FSU Press Release:
TALLAHASSEE, Fla. –
With a rapidly expanding population of elders, the number of dementia caregivers in Florida is increasing exponentially. Finding the best way to support them, especially with fewer state resources available, is the focus of ongoing research at the Florida State University College of Medicine.
The researchers are looking for 40 to 45 African-American caregivers to complete their study. As a reward for their participation, caregivers will receive up to $100 — and, judging from the early results, they also will benefit psychologically, physically and spiritually.
The study, which has been under way for more than a year, is being conducted by Robert Glueckauf, professor of medical humanities and social sciences. Awarded a three-year, $743,000 grant from the National Institutes of Health, Glueckauf is heading the African-American Alzheimer’s Caregiver Training and Support (ACTS) project.
The 12-week program provides skills training and support to African-American dementia caregivers with depression, either by phone or face to face. ACTS helps caregivers find creative ways to improve difficult caregiving problems and, at the same time, enhance their own emotional well-being and physical health. The primary purpose of the study is to compare the effects of telephone-based versus face-to-face cognitive-behavioral therapy (CBT), an evidence-based, skills-building and support program. Early participants’ outcomes indicated that both modes of therapy were equally effective and led to substantial reduction in depression and anxiety, as well as improvement in caregivers’ physical health.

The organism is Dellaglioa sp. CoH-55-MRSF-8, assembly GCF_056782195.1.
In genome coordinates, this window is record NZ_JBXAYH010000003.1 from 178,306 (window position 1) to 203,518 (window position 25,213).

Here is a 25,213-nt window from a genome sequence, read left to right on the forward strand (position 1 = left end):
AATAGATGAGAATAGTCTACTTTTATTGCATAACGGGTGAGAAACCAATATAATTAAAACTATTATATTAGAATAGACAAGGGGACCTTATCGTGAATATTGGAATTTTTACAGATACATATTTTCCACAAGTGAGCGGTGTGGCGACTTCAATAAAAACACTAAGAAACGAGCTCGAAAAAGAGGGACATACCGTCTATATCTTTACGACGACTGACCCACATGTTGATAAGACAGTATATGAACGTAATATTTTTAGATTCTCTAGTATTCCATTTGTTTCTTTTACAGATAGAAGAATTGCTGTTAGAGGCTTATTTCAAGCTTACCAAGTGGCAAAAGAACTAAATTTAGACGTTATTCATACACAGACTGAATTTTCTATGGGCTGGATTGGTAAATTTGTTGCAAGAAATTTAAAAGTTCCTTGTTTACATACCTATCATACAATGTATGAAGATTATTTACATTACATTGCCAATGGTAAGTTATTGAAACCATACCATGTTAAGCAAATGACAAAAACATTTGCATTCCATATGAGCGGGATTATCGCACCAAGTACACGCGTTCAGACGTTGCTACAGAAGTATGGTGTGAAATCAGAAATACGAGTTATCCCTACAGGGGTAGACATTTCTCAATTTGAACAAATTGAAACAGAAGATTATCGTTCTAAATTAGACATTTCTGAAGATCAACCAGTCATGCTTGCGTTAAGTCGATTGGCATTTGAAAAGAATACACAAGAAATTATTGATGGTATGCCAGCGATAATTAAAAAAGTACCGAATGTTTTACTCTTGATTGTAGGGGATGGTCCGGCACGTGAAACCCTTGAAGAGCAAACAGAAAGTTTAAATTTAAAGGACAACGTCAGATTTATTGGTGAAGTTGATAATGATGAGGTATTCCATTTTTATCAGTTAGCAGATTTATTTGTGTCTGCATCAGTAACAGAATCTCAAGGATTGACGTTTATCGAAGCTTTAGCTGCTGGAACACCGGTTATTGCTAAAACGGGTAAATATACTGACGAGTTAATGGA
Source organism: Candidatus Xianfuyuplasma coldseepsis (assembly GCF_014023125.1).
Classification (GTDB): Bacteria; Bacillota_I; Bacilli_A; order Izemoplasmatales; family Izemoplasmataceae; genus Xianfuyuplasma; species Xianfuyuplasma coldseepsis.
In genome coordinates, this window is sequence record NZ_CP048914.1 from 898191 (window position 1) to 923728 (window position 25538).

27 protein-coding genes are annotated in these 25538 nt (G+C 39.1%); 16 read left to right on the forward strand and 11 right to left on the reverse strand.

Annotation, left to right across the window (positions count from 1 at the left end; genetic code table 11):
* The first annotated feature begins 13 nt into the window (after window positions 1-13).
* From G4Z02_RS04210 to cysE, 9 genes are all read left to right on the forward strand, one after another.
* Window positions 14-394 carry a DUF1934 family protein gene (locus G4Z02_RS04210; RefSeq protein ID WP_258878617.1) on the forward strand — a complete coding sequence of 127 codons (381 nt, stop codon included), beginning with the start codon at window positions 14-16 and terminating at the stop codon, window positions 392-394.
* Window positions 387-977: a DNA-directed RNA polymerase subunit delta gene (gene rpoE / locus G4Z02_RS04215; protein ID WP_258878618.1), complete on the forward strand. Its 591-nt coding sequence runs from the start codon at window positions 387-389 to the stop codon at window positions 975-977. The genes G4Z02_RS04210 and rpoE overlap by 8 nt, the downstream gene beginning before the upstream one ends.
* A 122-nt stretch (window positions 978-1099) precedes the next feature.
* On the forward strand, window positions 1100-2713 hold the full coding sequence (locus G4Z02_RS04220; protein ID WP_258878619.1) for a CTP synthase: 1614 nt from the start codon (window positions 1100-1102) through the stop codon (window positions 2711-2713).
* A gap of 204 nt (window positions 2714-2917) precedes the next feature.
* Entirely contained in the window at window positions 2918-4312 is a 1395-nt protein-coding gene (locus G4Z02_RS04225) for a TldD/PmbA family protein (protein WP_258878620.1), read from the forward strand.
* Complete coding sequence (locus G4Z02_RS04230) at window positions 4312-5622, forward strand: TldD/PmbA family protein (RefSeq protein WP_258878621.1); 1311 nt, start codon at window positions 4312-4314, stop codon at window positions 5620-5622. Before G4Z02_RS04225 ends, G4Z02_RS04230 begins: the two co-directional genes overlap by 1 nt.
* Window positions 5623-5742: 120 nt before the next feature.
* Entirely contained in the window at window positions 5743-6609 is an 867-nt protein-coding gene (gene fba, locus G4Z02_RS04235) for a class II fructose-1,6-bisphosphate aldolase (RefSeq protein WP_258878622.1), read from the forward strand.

“The pilot study results were very promising,” Glueckauf said, “but they are preliminary. It will be important to confirm whether the current trends in the data hold at the mid- and final phases of the study.”
The study to date includes 75 adult African-American caregivers and involves researchers from Florida State University, Tallahassee Memorial HealthCare, Mayo Clinic in Jacksonville and James Madison University in Virginia.
African-American adults who live within 60 to 70 miles of Tallahassee or Jacksonville, including South Georgia, and who care for a loved one with dementia at least six hours a day are eligible to participate. For more information, contacting the ACTS project staff at (850) 645-2745 or (866) 778-2724 (toll-free), or e-mail email@example.com